If you live in the US you probably heard yesterday that your online privacy is pretty much dead.
Congress voted by the smallest margins to back the Senate and revoke proposed FCC privacy regulations that would have kept your online privacy intact.
All that stands in the way of this becoming law is President Donald Trump and with him 99.9% likely to back the Senate and Congress if you’re a US citizen you can kiss your online privacy goodbye.
In a flurry of social media activity and news postings, the term “VPN” became big news and cropped up everywhere from Wired to USA Today.
But what is a VPN?
If you haven’t heard of the term “VPN” then you’re probably a little baffled by what it is and really how this is going to pull back the online privacy that you just lost.
A VPN is a service that creates a secure connection to a third party and in this secure connection everything that passes through it is unreadable.
This is called encryption – it keeps your data safe.
Your data is encrypted on your computer, tablet, phone or other device and sent via this secure connection.
When using a VPN it is impossible for your ISP to monitor what websites you visit, who you talk to, what videos you watch or anything else you do while connected.
It is for this very reason that a VPN can in most part bring back the privacy that has just been lost.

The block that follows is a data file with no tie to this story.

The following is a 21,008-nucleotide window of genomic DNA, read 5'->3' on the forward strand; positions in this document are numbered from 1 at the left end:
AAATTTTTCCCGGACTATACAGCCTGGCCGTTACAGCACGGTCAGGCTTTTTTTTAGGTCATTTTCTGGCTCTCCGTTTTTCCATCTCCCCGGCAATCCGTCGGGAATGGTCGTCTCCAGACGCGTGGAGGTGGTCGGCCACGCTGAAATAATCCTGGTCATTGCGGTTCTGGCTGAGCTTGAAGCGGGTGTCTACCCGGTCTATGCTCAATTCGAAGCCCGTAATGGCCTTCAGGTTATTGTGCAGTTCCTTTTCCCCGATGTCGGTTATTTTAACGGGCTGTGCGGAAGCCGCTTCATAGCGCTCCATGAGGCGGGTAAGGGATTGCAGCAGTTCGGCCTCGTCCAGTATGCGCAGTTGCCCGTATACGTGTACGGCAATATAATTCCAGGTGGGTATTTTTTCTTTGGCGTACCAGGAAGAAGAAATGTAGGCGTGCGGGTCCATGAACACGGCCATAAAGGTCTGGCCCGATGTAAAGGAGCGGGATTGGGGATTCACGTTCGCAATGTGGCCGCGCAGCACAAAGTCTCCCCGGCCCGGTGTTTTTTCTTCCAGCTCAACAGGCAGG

How do I use a VPN?
For you, as a user, a VPN is a small piece of software that you download to your desktop or laptop or even an app for your mobile devices such as your tablet or phone.
You are then able to connect to a “server”. This can either be located in the United States or for further privacy, outside the United States – although depending on the distance it could make your internet connection slower so staying as local as possible is best for speed.
Most commercial VPN providers such as IPVanish offer software and apps for Windows, Mac, Android and iOS devices and after selecting a server it’s simply a case of hitting Connect.
The software or app will then make connection, all you need to do is minimise the software or head back to your device home screen and leaving it running in the background.
How can I trust a VPN company?
There have been a lot of questions of “how can I trust a VPN service?” in the last few days and it’s a very good question.
The first thing you want to do is avoid “Free” VPN services. As you don’t pay for them, they have to generate revenue somehow for the service to exist.
One way they’re likely to do this is to sell your information. Which is probably worse that letting your ISP sell your information.
So you need to pay for a VPN service, but still, how can you trust them?
When you pay a company to carry out a service you’re essentially employing them to do a job. It is in their interest to supply that service because if they didn’t then you would soon see a flood of negative reviews and that’s their business over.
Just as you would pay an anti-virus company to ensure viruses or trojans don’t attack your computer, you pay a VPN company for the sole purpose of protecting your privacy. By not supplying the service they claim to, they would be breaking countless consumer laws by false advertising.
Where to get a VPN from?
There are thousands of VPN companies to choose from even when you disregard the “free” ones.
A good place to start is our VPN Comparison Guide but if you want to check out a few of our top recommend providers then the following 5 are a good place to start.
A VPN may certainly not be perfect and it’s up to you to remember to use it but currently it’s one of the best ways to stop your ISP monitoring what you do online and selling that important data on.